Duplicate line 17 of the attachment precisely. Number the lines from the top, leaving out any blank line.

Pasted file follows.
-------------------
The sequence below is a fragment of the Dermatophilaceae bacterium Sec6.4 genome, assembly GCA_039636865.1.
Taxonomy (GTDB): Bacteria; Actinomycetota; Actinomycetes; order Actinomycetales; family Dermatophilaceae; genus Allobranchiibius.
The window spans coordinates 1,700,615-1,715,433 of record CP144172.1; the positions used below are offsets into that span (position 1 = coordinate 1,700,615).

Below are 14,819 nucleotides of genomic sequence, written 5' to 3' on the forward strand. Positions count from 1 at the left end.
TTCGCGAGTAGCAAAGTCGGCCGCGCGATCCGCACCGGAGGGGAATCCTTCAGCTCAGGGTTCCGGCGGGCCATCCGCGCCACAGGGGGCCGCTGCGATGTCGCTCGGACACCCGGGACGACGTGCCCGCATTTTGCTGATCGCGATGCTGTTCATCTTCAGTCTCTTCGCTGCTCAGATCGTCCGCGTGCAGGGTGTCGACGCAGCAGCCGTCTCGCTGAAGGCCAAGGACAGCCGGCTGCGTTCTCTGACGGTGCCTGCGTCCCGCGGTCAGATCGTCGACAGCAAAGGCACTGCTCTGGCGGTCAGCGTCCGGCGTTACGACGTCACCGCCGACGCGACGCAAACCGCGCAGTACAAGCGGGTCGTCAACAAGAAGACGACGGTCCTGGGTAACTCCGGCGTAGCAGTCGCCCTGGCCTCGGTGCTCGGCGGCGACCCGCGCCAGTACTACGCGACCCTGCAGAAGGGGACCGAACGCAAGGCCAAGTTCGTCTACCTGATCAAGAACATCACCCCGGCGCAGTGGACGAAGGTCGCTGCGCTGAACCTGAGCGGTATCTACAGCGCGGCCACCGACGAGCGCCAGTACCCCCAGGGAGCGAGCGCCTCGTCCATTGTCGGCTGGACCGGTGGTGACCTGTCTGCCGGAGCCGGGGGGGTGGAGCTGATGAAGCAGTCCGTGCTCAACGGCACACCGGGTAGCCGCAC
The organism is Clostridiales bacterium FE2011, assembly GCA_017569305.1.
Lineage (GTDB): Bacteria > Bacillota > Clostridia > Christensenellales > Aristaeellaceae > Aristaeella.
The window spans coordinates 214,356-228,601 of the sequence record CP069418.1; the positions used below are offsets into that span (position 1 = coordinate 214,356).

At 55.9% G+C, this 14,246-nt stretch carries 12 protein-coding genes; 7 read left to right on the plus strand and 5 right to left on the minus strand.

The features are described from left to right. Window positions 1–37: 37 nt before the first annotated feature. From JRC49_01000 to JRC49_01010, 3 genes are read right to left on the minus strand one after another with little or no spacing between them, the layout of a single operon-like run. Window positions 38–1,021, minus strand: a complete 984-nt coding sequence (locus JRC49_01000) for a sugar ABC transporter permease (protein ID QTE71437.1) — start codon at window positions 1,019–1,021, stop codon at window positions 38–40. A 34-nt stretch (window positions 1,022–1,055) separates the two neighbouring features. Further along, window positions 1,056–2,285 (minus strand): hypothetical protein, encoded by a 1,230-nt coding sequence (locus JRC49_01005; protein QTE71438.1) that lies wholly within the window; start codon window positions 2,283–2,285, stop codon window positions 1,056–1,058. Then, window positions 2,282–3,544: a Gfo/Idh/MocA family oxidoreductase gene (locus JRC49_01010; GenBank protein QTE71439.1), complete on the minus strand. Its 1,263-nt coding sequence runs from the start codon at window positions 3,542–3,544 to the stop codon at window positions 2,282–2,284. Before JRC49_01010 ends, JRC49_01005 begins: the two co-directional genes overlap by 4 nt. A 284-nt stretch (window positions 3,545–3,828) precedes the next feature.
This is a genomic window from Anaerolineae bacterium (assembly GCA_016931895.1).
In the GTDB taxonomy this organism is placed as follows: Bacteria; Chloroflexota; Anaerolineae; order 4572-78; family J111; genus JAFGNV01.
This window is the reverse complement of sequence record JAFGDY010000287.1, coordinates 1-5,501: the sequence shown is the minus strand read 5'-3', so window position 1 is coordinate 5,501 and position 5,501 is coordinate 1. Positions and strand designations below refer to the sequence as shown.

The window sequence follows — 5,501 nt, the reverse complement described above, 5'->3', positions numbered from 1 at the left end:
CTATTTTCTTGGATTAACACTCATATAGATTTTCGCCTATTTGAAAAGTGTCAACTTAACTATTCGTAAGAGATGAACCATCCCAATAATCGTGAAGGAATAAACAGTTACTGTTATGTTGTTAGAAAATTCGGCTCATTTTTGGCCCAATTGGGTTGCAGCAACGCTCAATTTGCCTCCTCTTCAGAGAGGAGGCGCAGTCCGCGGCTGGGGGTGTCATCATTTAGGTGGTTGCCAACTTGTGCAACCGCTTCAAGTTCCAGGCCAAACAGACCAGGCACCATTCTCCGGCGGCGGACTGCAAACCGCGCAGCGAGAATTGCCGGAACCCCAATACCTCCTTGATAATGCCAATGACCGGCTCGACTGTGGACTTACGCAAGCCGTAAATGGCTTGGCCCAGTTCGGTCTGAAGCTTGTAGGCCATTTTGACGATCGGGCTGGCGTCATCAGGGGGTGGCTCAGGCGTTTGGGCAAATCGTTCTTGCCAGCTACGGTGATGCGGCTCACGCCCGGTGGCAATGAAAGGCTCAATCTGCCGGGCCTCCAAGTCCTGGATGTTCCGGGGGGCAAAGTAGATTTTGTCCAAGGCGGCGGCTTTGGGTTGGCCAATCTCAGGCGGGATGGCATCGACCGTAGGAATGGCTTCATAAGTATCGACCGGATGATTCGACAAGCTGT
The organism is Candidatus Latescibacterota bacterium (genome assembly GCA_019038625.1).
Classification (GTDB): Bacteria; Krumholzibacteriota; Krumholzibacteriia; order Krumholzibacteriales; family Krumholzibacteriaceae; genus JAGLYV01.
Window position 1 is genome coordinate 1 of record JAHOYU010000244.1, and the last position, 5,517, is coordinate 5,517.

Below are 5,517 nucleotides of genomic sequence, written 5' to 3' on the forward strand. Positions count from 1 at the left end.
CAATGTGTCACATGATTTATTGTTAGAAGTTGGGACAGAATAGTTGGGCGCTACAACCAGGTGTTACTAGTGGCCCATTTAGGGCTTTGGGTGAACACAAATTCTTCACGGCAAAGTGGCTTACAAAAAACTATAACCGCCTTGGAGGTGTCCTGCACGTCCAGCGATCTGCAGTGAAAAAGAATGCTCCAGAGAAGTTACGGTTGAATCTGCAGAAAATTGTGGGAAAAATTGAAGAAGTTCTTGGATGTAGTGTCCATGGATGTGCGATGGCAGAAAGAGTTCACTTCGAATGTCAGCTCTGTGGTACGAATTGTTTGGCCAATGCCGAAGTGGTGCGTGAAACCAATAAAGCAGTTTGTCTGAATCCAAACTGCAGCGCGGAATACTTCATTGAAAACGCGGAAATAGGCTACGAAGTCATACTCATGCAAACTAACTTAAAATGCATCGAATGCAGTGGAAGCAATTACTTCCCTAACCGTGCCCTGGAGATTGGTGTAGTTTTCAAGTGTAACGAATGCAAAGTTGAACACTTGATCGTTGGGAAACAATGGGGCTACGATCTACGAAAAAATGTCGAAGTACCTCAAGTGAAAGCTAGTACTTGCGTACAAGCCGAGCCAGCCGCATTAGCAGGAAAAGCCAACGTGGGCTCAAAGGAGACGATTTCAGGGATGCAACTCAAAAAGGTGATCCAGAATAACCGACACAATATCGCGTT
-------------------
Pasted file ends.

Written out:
Classification (GTDB): Bacteria; Krumholzibacteriota; Krumholzibacteriia; order Krumholzibacteriales; family Krumholzibacteriaceae; genus JAGLYV01.